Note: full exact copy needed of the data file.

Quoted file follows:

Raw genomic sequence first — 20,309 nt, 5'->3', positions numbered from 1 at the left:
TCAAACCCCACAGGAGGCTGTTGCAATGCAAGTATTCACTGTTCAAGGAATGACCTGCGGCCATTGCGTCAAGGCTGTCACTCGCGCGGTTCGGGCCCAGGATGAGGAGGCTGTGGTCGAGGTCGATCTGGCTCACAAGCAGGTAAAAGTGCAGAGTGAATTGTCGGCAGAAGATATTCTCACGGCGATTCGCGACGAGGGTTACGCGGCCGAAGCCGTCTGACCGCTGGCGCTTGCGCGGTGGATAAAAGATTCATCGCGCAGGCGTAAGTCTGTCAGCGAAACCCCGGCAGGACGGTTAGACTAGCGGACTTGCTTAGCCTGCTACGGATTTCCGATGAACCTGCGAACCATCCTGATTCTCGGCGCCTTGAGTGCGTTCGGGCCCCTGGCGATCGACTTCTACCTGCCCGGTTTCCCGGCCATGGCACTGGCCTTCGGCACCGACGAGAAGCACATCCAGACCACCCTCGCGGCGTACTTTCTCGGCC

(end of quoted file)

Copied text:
Raw genomic sequence first — 20,309 nt, 5'->3', positions numbered from 1 at the left:
TCAAACCCCACAGGAGGCTGTTGCAATGCAAGTATTCACTGTTCAAGGAATGACCTGCGGCCATTGCGTCAAGGCTGTCACTCGCGCGGTTCGGGCCCAGGATGAGGAGGCTGTGGTCGAGGTCGATCTGGCTCACAAGCAGGTAAAAGTGCAGAGTGAATTGTCGGCAGAAGATATTCTCACGGCGATTCGCGACGAGGGTTACGCGGCCGAAGCCGTCTGACCGCTGGCGCTTGCGCGGTGGATAAAAGATTCATCGCGCAGGCGTAAGTCTGTCAGCGAAACCCCGGCAGGACGGTTAGACTAGCGGACTTGCTTAGCCTGCTACGGATTTCCGATGAACCTGCGAACCATCCTGATTCTCGGCGCCTTGAGTGCGTTCGGGCCCCTGGCGATCGACTTCTACCTGCCCGGTTTCCCGGCCATGGCACTGGCCTTCGGCACCGACGAGAAGCACATCCAGACCACCCTCGCGGCGTACTTTCTCGGCC